Family Rafting in Dinosaur National Monument, Utah

Sierra Club Outings Trip # 14222A, Raft

Highlights

  • Raft in spectacular 2,500-foot-deep wilderness canyons
  • Discover hidden waterfalls and desert rock art
  • View dinosaur bones and search for fossils

Includes

  • Rafting gear and all meals on the river
  • Licensed professional guides
  • Oar-powered rafts, paddle raft, and inflatable kayaks 

Details

DatesAug 3–7, 2014
Price$925 (Adult)
$825 (Child)
Deposit$100
Capacity24
Min. Age6
StaffDan Leighton

Trip Overview

The Trip

Ride whitewater Class II-IV rapids and float down peaceful stretches of Utah's spectacular Green River. Canyon walls tower above as we float back in geologic time to when dinosaurs dominated this land. We'll also swim, hike, discover American Indian pictographs, and enjoy games in camp. The perfect family vacation, this trip is suitable for river novices and children ages six and older.

We will use three or four oar-powered rafts, each guided by an experienced and licensed river guide. Trip members may freely switch boats during the course of a day and throughout the trip. In addition to the oar boats, we will have inflatable kayaks and a paddle raft for part-time, shared use.

Each night we will make camp at a different site along the river. After everyone helps unload the equipment off the rafts, we will each set up our own tent sites and have some time for other activities while the river guides prepare dinner. 

Itinerary

Day 1: Vernal Utah is known as “dinosaur land." Included in the trip price are activities to help you and your family get the most out of this special place. We’ll have time to visit the world-famous Carnegie Quarry, where an entire wall of embedded dinosaur bones is on display. We will also have a guided tour at the Utah Field House of Natural History State Park Museum in downtown Vernal. And the young future paleontologists in the group will especially enjoy time spent searching for actual fossils on nearby BLM lands.

Pre-rafting meeting: All trip members must participate in an orientation meeting late on the afternoon before the rafting portion of the trip. At this meeting, each trip member will receive a large waterproof river bag and tips on packing. We'll also answer any last-minute questions and finalize arrangements for the following morning's departure. After the meeting, trip members will pack all personal clothing and gear (except tents) into the waterproof bags to be ready for a prompt departure. Tents will be stored collectively on the rafts in other waterproof bags.

Day 2: The morning that we begin our four-day float, we will travel to the outfitter’s base in Jensen, Utah and then take a three-hour van ride to the launch site in Colorado. Shortly after we launch on the water, we enter the dramatic "Gates of Lodore," a dramatic portal to the colorful maze of the Green River's Lodore Canyon.

Day 3: We'll experience several dramatic rapids, including Harp Falls, Triplet Falls, and the exciting "Hells Half Mile." We'll stop later in the day for a hike up a quiet side canyon.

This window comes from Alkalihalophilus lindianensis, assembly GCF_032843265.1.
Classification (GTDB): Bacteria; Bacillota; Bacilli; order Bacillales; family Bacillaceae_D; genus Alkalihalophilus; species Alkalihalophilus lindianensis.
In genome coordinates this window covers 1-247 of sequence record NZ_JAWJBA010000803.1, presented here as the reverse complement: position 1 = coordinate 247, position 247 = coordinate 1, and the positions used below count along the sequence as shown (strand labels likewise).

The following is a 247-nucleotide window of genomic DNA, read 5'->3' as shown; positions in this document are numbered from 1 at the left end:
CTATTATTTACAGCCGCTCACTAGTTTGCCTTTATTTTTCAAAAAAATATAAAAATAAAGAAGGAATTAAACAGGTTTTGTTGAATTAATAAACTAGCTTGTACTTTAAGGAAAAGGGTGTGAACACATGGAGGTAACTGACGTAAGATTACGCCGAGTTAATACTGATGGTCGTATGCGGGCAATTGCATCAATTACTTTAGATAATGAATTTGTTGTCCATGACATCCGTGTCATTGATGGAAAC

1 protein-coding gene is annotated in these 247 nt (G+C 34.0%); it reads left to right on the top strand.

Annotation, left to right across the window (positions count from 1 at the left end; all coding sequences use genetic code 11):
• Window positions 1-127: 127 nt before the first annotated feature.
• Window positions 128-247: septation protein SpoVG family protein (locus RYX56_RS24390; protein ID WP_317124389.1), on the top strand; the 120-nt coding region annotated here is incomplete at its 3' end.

Day 4: On the next day, we'll pass through Echo Park, where the Yampa (the last undammed tributary of the Colorado) joins the Green River from the east. The river curls right around imposing Steamboat Rock, rising 1,000 feet above us.

Day 5: The final day we'll travel through Whirlpool Canyon, Island Park, and Rainbow Park to our take-out location below Split Mountain Gorge, Utah, near the quarry that gives Dinosaur National Monument its name.

Each day we'll stop for lunch at a secluded beach, and spend the night in a reserved campground listening to the river flow. While we will have some group activities, there is plenty of time for individual exploration, and children will find plenty of interesting activities. You will have a chance to a hike side canyons, build beach castles, look for lizards, scan the canyon walls for eagles and bighorn sheep, view rock art, swim, or simply find a quiet place to absorb the beauty of the canyon and the music of the river.

We will return to Vernal (via Jensen) after our take-out, via a 45-minute van ride. Our arrival time, depending on river conditions, should be mid- to late-afternoon of day five. The trip closes with a pizza party in Vernal!

Photos

Details

Getting There

The trip will begin and end in Vernal, Utah, about 12 miles west of Jensen. Directions will be available. The nearest major airports with commercial service are Salt Lake City, Utah, or Grand Junction, Colorado. Flights directly into Vernal are available from Denver on Great Lakes Airline, a United partner. If you arrive in Vernal by car, you can leave the car in Vernal or drive it to Jensen on the morning of departure and store your car there. A van will take us to the put-in. If you don't have a car, there is shuttle transportation to the rafting put-in and from the take-out locations.

Accommodations and Food

You don't have to cook or plan! All meals from lunch on the first day through lunch on the last day will be provided, as will snacks. Remember to eat breakfast and bring a snack before you arrive at our meeting place on the first day. Please indicate any dietary issues on your trip application; most dietary requirements can be accommodated.

Water, juices, coffee, and tea are provided; sodas and alcoholic beverages are not. You may bring a limited supply of your own preferred beverages in aluminum cans, wine boxes, or plastic bottles. Glass containers are not allowed on the river!